International law enforcement co-operation underpins European security, INTERPOL chief tells EU ministers
Need to protect EU's virtual borders from cybercrime in face of changing security landscape
GÖDÖLLŐ, Hungary – INTERPOL Secretary General Ronald K. Noble has told European Union Justice and Home Affairs Ministers that while the strategic partnership between INTERPOL and the EU plays a key role in protecting Europe’s physical borders against transnational organized crime, it increasingly needs to address ‘the real threat to EU’s virtual borders, citizens and economies’ posed by cybercrime.
Secretary General Noble told the informal meeting of EU ministers who gathered under the aegis of Hungary's EU Presidency that INTERPOL was a key partner for the EU in the fight against organized crime and security threats by ensuring links with the rest of the world via its global tools and reach.
The head of the world police body said that 'a key pillar’ of the strategic partnership between the EU and INTERPOL was the effective management of both physical and virtual borders where ‘INTERPOL has a unique capacity to supplement efforts at the EU level.
Mr Noble described INTERPOL’s relations with Europol as a strong partnership based on common cause and shared purpose in which the lines of information, expertise and resources flow both ways, in crime areas as diverse as maritime piracy, human trafficking and counterfeiting.
To exploit the vulnerability of transnational organized criminals at borders, the INTERPOL chief said that INTERPOL maintained the only global repository of stolen and lost travel documents, which currently holds 24 million records submitted by more than 150 countries. Last year, INTERPOL member countries searched this database almost half a billion times, recording more than 42,000 positive matches, of which more than half were recorded by EU member countries.
The ministers also heard how INTERPOL has also developed the technical solutions to expand access to this and other global INTERPOL databases to officers at airports and border checkpoints in countries across the EU, including in Hungary which Mr Noble described as ‘unwavering’ in its commitment to INTERPOL.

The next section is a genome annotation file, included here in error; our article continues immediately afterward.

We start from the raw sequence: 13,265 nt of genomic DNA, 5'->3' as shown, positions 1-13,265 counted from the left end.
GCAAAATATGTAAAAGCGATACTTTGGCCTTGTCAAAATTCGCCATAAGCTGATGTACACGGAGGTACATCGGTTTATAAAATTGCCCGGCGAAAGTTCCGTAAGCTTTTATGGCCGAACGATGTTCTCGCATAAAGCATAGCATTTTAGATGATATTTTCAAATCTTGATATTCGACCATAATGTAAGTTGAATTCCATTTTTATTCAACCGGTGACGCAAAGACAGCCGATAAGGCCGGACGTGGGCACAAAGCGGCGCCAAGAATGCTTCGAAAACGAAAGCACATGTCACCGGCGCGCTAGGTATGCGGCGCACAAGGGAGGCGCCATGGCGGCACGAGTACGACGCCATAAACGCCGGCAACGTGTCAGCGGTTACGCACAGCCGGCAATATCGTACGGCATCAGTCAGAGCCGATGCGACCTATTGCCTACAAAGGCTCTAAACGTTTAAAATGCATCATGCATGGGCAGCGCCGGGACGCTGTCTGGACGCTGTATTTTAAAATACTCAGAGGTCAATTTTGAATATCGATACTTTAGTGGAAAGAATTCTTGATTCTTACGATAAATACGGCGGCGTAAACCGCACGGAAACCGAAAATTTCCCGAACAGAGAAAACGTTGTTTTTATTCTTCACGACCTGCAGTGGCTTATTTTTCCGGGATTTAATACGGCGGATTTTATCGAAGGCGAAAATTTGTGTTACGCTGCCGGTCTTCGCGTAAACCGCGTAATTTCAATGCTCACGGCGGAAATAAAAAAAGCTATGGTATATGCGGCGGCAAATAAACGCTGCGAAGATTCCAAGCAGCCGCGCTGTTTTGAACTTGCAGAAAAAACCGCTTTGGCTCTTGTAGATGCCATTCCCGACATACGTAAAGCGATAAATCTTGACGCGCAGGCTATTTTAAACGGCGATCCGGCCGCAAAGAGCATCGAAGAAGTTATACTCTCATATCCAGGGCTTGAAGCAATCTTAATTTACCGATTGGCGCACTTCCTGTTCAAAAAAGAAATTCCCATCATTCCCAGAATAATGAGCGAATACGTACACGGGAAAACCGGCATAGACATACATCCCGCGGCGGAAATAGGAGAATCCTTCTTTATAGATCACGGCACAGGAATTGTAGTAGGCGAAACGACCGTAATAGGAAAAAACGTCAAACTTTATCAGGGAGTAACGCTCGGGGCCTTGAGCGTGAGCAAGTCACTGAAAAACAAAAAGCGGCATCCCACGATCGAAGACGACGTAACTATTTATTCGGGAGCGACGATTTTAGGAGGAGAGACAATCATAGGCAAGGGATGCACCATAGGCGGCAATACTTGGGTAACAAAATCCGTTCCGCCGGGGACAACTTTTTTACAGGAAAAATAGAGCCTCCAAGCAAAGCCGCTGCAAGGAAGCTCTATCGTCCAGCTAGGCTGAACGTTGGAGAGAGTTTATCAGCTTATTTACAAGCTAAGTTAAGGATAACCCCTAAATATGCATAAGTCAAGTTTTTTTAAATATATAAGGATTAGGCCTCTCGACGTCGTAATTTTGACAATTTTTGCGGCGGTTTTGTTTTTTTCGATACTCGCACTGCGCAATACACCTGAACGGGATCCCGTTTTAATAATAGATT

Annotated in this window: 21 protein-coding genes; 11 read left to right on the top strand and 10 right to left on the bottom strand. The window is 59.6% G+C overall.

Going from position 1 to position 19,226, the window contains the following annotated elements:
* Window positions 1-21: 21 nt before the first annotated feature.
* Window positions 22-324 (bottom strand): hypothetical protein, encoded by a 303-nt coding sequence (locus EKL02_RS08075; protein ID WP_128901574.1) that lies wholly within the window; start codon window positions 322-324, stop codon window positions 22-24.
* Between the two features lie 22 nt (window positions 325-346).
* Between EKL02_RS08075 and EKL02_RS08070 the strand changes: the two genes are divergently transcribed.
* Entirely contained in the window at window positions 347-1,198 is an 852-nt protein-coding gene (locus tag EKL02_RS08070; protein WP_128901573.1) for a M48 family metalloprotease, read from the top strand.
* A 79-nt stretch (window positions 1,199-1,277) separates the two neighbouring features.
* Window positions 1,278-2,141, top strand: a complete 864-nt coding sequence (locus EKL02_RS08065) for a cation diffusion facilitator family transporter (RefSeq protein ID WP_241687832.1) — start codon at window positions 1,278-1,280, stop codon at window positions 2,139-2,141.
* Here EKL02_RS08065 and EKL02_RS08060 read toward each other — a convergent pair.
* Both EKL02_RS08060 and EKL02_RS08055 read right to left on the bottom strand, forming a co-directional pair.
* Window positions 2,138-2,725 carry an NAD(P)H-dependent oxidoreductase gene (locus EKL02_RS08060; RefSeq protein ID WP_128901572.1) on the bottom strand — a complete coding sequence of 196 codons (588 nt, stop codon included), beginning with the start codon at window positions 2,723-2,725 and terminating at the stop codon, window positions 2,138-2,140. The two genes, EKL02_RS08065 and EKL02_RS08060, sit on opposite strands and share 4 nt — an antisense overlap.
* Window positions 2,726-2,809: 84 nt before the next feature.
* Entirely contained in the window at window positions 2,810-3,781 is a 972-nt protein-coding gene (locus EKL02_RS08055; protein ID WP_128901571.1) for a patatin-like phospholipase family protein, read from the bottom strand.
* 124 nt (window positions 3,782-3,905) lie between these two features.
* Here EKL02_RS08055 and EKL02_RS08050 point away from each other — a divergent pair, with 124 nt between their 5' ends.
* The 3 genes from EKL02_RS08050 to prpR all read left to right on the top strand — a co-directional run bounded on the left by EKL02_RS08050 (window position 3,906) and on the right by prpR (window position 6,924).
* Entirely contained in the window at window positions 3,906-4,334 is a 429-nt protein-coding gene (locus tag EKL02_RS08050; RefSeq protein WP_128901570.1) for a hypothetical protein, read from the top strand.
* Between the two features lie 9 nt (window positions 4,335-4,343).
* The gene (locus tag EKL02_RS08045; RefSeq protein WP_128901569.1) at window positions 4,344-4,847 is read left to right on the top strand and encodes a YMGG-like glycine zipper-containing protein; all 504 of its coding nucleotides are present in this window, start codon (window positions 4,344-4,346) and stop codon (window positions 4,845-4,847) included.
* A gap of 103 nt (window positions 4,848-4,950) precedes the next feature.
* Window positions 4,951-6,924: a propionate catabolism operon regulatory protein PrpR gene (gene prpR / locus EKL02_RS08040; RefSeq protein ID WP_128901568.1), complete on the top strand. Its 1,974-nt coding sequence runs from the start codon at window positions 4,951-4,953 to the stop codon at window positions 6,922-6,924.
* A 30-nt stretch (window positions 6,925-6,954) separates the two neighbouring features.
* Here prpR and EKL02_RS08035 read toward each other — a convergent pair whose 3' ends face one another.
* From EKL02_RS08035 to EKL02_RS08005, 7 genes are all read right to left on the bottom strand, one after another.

But even as INTERPOL and the EU work to ensure physical borders and security, the head of INTERPOL said that protecting the EU’s virtual borders represented a challenge with the threat of cybercrime.
“A cyber attack can originate anywhere outside a country’s or continent’s borders, but the threat to citizens and economies at home is very real,” said Mr Noble as he underlined how 75 per cent of all Internet users worldwide had reported being the victim of online crime at least once.
Beyond acts of cybercrime, the ministers heard, many forms of criminality now have a technical component, for example terrorism, with radicalization largely taking place on the Internet.
In this respect, the INTERPOL chief said that the world police body expected to be able to devise 21st century solutions to some of the toughest cybercrime challenges through the INTERPOL Global Complex being developed in Singapore by developing cutting-edge research, development and operational facilities.
The INTERPOL Global Complex is due to be fully operational by late 2013 or early 2014. Its establishment was approved by INTERPOL’s General Assembly in Qatar in November 2010 and is the next step in INTERPOL’s evolution towards strengthening global policing capabilities.